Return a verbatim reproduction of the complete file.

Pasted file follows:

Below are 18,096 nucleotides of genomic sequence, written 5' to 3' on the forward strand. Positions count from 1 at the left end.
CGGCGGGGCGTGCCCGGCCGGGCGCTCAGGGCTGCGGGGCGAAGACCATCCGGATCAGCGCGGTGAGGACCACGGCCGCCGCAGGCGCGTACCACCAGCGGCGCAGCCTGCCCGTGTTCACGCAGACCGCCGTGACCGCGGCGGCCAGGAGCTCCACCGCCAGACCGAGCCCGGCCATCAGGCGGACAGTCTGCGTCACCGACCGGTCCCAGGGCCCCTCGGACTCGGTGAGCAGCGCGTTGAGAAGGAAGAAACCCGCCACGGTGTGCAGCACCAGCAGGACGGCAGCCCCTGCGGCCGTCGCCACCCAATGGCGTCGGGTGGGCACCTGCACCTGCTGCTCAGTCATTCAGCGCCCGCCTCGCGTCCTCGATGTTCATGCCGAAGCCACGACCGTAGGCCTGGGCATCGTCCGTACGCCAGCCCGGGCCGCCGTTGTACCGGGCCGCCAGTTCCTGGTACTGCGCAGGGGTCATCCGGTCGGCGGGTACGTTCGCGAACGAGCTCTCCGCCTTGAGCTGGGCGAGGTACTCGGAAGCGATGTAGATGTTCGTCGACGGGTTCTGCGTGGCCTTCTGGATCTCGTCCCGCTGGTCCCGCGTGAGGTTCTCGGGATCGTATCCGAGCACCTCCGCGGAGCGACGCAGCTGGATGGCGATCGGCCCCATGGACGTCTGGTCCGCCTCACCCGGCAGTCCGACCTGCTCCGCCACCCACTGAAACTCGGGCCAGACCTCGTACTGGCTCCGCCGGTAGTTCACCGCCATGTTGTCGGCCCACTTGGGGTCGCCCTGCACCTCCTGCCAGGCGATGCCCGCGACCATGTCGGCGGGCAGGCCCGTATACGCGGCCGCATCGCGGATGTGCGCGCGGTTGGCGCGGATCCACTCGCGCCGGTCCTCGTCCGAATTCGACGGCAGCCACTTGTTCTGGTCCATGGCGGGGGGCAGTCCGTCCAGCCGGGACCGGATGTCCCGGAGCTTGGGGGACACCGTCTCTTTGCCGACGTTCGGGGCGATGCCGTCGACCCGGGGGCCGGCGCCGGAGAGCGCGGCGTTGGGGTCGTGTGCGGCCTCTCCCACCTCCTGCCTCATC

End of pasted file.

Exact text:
Below are 18,096 nucleotides of genomic sequence, written 5' to 3' on the forward strand. Positions count from 1 at the left end.
CGGCGGGGCGTGCCCGGCCGGGCGCTCAGGGCTGCGGGGCGAAGACCATCCGGATCAGCGCGGTGAGGACCACGGCCGCCGCAGGCGCGTACCACCAGCGGCGCAGCCTGCCCGTGTTCACGCAGACCGCCGTGACCGCGGCGGCCAGGAGCTCCACCGCCAGACCGAGCCCGGCCATCAGGCGGACAGTCTGCGTCACCGACCGGTCCCAGGGCCCCTCGGACTCGGTGAGCAGCGCGTTGAGAAGGAAGAAACCCGCCACGGTGTGCAGCACCAGCAGGACGGCAGCCCCTGCGGCCGTCGCCACCCAATGGCGTCGGGTGGGCACCTGCACCTGCTGCTCAGTCATTCAGCGCCCGCCTCGCGTCCTCGATGTTCATGCCGAAGCCACGACCGTAGGCCTGGGCATCGTCCGTACGCCAGCCCGGGCCGCCGTTGTACCGGGCCGCCAGTTCCTGGTACTGCGCAGGGGTCATCCGGTCGGCGGGTACGTTCGCGAACGAGCTCTCCGCCTTGAGCTGGGCGAGGTACTCGGAAGCGATGTAGATGTTCGTCGACGGGTTCTGCGTGGCCTTCTGGATCTCGTCCCGCTGGTCCCGCGTGAGGTTCTCGGGATCGTATCCGAGCACCTCCGCGGAGCGACGCAGCTGGATGGCGATCGGCCCCATGGACGTCTGGTCCGCCTCACCCGGCAGTCCGACCTGCTCCGCCACCCACTGAAACTCGGGCCAGACCTCGTACTGGCTCCGCCGGTAGTTCACCGCCATGTTGTCGGCCCACTTGGGGTCGCCCTGCACCTCCTGCCAGGCGATGCCCGCGACCATGTCGGCGGGCAGGCCCGTATACGCGGCCGCATCGCGGATGTGCGCGCGGTTGGCGCGGATCCACTCGCGCCGGTCCTCGTCCGAATTCGACGGCAGCCACTTGTTCTGGTCCATGGCGGGGGGCAGTCCGTCCAGCCGGGACCGGATGTCCCGGAGCTTGGGGGACACCGTCTCTTTGCCGACGTTCGGGGCGATGCCGTCGACCCGGGGGCCGGCGCCGGAGAGCGCGGCGTTGGGGTCGTGTGCGGCCTCTCCCACCTCCTGCCTCATC